Coronavirus Bill

Explanatory Notes

Fast-Track Legislation

161 The Government intends to ask Parliament to expedite the parliamentary progress of this Bill. In its report, Fast-track legislation: Constitutional Implications and Safeguard1[1], the House of Lords Select Committee on the Constitution recommended that the Government should provide more information as to why a piece of legislation should be fast-tracked2[2].

Why is fast-tracking necessary?

162 The Bill is emergency legislation. Some provisions will come into force on Royal Assent and others may need to come into force quickly after that in order to respond to developing circumstances. On 11th March 2020 the World Health Organisation declared the Covid-19 outbreak a pandemic. It is crucial that this legislation comes into force as soon as possible in order to put appropriate safeguards in place to manage the effects of a Covid-19 pandemic in the UK.

What is the justification for fast-tracking each element of the bill?

163 All of the provisions in the Bill are aimed at enabling the Government to respond to an emergency situation and to manage the effects of the Covid-19 pandemic. It is therefore important that the entire Bill be fast-tracked.

What efforts have been made to ensure the amount of time made available for parliamentary scrutiny has been maximised?

164 In order for the measures included in the Bill to be effective in managing the effects of a Covid-19 pandemic, Royal Assent needs to be secured as soon as possible. The Government will therefore ask Parliament to pass the Bill as soon as possible before it goes into recess on 31st March 2020. Given the need to draft and then pass this legislation at pace, it has not been possible to give Parliament more time to scrutinise the Bill.

To what extent have interested parties and outside groups been given an opportunity to influence the policy proposal?

165 With the need to pass the legislation as soon as possible to manage a Covid-19 pandemic, it has not been possible to give interested parties and outside groups an opportunity to influence this Bill. The Government has been taking expert advice from the Chief Medical Officers and the deputy Chief Medical officers throughout its response to the Covid-19 outbreak.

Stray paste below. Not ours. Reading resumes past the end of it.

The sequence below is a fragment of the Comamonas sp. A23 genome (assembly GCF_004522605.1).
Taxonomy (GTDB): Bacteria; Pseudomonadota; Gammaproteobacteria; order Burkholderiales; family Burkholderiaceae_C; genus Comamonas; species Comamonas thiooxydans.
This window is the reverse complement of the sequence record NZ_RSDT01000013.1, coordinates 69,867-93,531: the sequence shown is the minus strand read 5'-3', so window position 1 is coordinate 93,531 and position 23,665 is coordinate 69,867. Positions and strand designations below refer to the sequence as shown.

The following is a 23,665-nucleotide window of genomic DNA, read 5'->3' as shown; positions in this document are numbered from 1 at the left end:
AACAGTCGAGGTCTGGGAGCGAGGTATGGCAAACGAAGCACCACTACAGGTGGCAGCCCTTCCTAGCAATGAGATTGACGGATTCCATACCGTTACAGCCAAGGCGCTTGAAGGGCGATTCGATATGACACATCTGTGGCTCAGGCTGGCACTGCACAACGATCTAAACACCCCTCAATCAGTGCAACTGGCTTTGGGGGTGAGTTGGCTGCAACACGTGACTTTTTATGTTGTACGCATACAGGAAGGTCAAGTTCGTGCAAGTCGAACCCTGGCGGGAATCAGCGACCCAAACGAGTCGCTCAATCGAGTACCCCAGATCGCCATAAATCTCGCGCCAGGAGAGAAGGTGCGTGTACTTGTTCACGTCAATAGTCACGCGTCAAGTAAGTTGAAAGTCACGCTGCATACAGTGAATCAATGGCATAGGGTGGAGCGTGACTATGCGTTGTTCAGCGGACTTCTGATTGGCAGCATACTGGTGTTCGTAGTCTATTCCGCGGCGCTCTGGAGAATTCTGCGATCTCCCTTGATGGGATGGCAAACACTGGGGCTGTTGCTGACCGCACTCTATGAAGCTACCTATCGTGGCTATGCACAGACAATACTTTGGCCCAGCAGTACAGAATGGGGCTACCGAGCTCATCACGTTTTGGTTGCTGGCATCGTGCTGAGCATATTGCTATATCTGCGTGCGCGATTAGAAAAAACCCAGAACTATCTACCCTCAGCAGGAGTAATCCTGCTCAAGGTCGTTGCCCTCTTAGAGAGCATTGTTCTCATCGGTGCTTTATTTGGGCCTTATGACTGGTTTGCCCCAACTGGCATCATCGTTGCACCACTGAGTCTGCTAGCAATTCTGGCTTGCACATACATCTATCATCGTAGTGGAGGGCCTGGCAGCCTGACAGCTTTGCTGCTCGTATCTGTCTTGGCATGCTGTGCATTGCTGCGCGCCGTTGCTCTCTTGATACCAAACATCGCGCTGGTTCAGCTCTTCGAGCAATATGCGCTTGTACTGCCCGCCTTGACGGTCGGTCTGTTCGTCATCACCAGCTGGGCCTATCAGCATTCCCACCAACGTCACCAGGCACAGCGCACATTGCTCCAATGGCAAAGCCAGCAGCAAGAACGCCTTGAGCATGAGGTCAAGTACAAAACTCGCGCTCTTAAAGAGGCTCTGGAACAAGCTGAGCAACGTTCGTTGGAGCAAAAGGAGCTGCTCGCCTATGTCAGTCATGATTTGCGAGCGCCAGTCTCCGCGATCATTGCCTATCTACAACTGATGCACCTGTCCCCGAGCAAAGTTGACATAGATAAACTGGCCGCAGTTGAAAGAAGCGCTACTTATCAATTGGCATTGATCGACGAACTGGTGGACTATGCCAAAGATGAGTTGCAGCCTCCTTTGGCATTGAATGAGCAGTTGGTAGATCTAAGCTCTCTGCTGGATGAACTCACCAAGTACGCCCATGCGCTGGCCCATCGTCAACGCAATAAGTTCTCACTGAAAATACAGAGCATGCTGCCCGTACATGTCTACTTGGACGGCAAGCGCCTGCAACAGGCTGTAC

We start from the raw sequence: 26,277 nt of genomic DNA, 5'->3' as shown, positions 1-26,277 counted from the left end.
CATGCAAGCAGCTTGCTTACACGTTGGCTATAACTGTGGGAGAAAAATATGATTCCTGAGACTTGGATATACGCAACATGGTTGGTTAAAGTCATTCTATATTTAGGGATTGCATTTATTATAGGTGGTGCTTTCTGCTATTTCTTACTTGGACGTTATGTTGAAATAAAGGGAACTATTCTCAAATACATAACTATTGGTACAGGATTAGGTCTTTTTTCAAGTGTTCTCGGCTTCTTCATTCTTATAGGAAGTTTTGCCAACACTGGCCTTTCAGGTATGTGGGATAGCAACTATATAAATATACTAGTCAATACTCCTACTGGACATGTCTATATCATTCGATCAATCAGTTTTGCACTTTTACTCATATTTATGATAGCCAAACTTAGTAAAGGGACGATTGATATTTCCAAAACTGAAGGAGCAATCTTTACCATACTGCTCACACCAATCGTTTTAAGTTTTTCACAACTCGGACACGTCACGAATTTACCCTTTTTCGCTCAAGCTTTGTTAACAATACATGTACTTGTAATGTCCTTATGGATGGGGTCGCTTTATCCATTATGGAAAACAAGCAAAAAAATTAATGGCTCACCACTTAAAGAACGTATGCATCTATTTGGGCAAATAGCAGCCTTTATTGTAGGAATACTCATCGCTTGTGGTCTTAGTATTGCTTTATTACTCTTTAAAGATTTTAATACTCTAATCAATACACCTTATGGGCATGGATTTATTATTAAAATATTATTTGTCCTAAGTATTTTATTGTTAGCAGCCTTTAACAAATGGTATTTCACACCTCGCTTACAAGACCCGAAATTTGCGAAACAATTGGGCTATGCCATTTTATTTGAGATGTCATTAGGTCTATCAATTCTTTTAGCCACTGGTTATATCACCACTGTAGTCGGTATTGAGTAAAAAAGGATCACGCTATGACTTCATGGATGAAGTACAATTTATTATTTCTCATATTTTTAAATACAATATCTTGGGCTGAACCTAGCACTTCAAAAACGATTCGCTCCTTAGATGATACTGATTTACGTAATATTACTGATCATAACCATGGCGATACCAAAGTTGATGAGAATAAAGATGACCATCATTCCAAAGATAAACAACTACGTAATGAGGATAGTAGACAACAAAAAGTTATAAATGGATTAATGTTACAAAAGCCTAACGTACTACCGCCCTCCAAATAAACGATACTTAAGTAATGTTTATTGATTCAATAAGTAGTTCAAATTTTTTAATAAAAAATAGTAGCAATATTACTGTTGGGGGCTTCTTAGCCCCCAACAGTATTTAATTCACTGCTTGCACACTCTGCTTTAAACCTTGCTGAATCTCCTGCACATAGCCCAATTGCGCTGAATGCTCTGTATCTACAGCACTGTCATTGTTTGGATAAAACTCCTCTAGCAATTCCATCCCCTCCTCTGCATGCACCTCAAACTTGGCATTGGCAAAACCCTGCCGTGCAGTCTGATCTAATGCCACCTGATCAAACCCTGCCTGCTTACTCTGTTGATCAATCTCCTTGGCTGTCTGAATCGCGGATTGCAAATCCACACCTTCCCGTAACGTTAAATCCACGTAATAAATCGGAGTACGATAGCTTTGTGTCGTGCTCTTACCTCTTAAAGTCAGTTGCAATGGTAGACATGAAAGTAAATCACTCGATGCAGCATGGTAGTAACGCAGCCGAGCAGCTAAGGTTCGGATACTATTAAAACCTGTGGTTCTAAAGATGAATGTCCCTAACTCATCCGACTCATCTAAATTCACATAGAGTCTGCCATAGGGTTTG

Does the Bill include a sunset clause (as well as any appropriate renewal procedure)? If not, why does the government judge that their inclusion is not appropriate?

166 The Bill is designed to respond to the Covid-19 pandemic and will expire after two years with the exception of the provisions relating to the power to award indemnity payments, various transitional provisions to deal with the sunset of the substantive provisions and the technical provisions in the Bill (clause 89). To provide flexibility, clause 90, allows for the application of the Act to be extended (or shortened) by way of regulations made by a Minister of the Crown. The regulations must not extend the period that the Act is in force for more than 6 months at a time. It is important to have this extension mechanism since the health and welfare implications of letting the provisions expire when Covid-19 is still spreading could be serious and at this time the duration of the Covid-19 pandemic is not known. It will also be possible to extent some provisions of the Bill while letting others sunset – so if some measures are no longer necessary as the pandemic get less severe these could be sunset while the provisions that are still being relied on could be retained. This is to ensure that measures are only in place as long as is necessary to manage the effects of a Covid-19 pandemic.

Are mechanisms for effective post-legislative scrutiny and review in place? If not, why does the Government judge that their inclusion is not appropriate?

167 A debate is to be held in both Houses about the status report that will be produced in accordance with clause 97 one-year after Royal Assent of the Bill. This debate will need to be held if the substantive operational period of the Bill which is defined in clause 97 is on-going. This means that if any of the non-devolved clauses that are due to be sunset under clause 89 are still in force after one-year the debate will go ahead.

Has an assessment been made as to whether existing legislation is sufficient to deal with any or all of the issues in question?

168 Yes. The Bill consists of measures that modify existing legislation during a Covid-19 pandemic and also introduces new measures which are not found in other pieces of legislation. These measures are required during exceptional circumstances to help the UK manage the effects of the pandemic.

Has the relevant parliamentary committee been given the opportunity to scrutinise the legislation?

169 Given the need to pass legislation at pace, the relevant committees have been engaged via letter.


24th March 2020